However, the role of ECS in CNS regulation of energy balance might not be limited to the modulation of the activity of CB1 receptors located at the level of the neuronal membrane. CB1 receptors are also present in mouse brain mitochondrial membranes, where they regulate neuronal energy metabolism and endocannabinoid-dependent neurotransmitter release.50, 51 In addition, CB1 receptors are present in astrocytes,52, 53 cells that are being recognized to have important functions in the regulation of energy balance.54 Intriguingly, astroglial CB1 receptors directly interfere with leptin signaling and its ability to regulate glycogen storage, thereby representing a novel mechanism regulating brain energy storage.53 Whether this recently discovered mechanism may affect whole body energy balance is, however, presently unknown.

The ECS and the central and peripheral integration of energy balance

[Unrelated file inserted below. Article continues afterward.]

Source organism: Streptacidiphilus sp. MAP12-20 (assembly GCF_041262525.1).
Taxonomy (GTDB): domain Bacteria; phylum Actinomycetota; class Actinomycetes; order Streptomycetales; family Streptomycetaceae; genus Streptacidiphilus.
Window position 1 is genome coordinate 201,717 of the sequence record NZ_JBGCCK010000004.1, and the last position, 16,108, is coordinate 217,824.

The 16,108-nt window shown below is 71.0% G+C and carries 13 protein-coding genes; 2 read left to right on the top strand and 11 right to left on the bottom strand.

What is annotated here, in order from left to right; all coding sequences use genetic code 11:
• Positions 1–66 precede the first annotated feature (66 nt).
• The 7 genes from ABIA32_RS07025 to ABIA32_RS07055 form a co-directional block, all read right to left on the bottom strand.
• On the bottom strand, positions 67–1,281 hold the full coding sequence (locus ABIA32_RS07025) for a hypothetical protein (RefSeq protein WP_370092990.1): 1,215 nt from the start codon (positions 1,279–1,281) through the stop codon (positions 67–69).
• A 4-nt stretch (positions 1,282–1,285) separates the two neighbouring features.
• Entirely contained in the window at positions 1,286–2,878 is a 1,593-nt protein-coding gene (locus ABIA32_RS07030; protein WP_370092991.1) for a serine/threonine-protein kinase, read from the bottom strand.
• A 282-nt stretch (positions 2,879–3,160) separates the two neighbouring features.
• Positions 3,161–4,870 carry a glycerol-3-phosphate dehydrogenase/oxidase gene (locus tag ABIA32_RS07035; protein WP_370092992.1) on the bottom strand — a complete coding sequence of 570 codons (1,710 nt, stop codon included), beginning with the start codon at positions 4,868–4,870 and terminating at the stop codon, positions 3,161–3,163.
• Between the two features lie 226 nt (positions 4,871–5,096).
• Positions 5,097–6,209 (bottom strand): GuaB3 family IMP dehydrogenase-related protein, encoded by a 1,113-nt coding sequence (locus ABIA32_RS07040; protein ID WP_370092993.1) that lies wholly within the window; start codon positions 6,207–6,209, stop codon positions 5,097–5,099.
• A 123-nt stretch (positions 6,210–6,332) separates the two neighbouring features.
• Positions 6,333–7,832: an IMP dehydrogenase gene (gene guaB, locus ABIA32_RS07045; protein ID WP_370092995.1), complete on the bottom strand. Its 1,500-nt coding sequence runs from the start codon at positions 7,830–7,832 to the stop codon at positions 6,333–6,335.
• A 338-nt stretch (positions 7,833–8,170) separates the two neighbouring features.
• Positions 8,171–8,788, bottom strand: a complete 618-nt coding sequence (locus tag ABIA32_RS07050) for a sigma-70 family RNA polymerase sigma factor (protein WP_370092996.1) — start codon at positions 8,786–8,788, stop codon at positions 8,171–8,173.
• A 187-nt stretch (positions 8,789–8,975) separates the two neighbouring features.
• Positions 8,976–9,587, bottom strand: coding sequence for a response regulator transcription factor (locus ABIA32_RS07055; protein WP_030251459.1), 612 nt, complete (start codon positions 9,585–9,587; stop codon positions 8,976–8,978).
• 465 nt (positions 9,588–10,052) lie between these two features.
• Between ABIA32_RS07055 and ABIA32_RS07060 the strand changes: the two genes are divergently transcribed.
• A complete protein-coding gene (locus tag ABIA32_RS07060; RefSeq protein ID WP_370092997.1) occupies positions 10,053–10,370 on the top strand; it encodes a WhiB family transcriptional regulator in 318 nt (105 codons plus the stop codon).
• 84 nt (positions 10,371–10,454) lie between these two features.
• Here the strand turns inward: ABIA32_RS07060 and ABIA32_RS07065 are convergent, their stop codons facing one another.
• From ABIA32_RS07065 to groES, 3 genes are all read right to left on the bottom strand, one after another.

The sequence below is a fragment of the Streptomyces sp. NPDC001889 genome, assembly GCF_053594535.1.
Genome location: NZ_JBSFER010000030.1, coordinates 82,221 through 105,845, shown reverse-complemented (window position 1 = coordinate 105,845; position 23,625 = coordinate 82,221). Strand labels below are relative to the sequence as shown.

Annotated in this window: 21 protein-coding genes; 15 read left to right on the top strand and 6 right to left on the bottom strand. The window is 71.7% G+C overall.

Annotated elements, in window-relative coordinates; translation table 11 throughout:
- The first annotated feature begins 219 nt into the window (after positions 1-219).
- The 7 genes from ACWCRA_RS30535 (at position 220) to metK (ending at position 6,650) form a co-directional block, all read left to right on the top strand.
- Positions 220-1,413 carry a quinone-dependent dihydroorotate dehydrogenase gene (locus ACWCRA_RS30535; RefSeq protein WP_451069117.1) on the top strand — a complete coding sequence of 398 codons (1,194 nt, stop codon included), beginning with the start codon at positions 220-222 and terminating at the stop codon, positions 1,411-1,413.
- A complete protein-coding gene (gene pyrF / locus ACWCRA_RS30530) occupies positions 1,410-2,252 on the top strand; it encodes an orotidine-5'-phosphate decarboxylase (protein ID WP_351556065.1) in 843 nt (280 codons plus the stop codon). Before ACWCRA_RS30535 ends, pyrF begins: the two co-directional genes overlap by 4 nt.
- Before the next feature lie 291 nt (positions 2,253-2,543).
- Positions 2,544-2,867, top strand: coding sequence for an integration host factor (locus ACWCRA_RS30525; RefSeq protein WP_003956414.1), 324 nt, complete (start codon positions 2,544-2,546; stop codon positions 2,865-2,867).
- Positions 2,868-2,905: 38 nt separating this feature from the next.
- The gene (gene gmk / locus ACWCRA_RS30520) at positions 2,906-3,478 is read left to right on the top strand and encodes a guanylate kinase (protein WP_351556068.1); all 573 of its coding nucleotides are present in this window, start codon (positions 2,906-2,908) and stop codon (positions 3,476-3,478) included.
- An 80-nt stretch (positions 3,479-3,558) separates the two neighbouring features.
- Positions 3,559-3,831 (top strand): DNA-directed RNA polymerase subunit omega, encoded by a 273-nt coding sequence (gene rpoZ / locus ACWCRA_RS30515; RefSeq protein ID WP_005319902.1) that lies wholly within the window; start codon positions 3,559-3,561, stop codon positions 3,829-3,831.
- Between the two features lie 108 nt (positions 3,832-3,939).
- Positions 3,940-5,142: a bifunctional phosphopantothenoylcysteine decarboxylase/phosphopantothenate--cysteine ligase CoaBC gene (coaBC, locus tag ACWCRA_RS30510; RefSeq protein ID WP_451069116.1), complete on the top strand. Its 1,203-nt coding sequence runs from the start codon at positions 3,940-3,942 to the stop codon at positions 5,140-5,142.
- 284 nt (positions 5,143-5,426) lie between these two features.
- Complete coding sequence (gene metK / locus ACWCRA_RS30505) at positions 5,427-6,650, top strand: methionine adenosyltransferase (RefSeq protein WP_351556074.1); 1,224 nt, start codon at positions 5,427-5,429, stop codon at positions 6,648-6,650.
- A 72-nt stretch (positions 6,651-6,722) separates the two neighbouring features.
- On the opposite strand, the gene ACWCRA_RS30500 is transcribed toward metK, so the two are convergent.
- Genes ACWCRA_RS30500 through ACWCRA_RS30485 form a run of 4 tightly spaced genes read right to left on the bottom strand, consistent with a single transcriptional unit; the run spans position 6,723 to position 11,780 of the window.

In order to integrate the information coming from the periphery and appropriately coordinate intake, storage and use of calories, the brain must continuously communicate with peripheral organs. Several recently published studies have underscored the ability of CNS endocannabinoid-dependent mechanisms to modulate peripheral processes such as energy expenditure, thermogenesis and lipolysis.34, 35, 46, 55, 56, 57 Mice with selective knockout of CB1 receptors in the forebrain and sympathetic neurons are resistant to diet-induced obesity because they display increased lipid oxidation and thermogenesis as a consequence of enhanced sympathetic nervous system (SNS) activity associated with a decrease in energy absorption.56 Virally mediated knockdown of CB1 receptor mRNA in the adult mouse hypothalamus also causes a decrease in body weight gain because of an increase in energy expenditure.34 In addition, deletion of CB1 receptors from Sim1-expressing neurons protects from diet-induced obesity by increasing the expression of thermogenic genes in the brown adipose tissue and by inducing energy expenditure.46 These modifications seem to be due to increased SNS activity, as pharmacological blockade of β-adrenergic receptors or chemical sympathectomy respectively blunt energy expenditure increase and abolish the obesity-resistant phenotype of Sim1-CB1-KO mice.46 Similarly, deletion of CB1 receptors from SF1-expressing neurons protect chow-fed mice from body weight gain by inducing brown adipose tissue thermogenic activity and lipolysis in white adipose tissue (WAT) through heightened SNS activity.35 Accordingly, hypothalamic CB1 signaling is involved in determining the thermogenic effects of MC4R (melanocortin-4 receptor) agonists.58 Genetic models characterized by increased hydrolysis of 2-AG in the forebrain also show increased SNS-mediated brown adipose tissue thermogenesis and mitochondrial density and consequent resistance to diet-induced obesity.59 Thus, the set of recent studies reviewed above has clearly established a link between the ECS in the CNS, the SNS and the regulation of energy balance. Of note, the rapid (within 1 h) hypophagic effect caused by the peripheral administration of rimonabant not only requires peripheral sensory nerve terminals but also depends upon SNS activity.47, 60 In particular, we recently demonstrated that rimonabant-induced hypophagia is fully abolished by peripheral blockade of β-adrenergic transmission.47 The latter also inhibited central effects of CB1 receptor blockade, such as fear responses and anxiety-like behaviors, suggesting that, independently of where they originate from, behavioral effects of CB1 receptor antagonism are expressed via activation of peripheral sympathetic activity.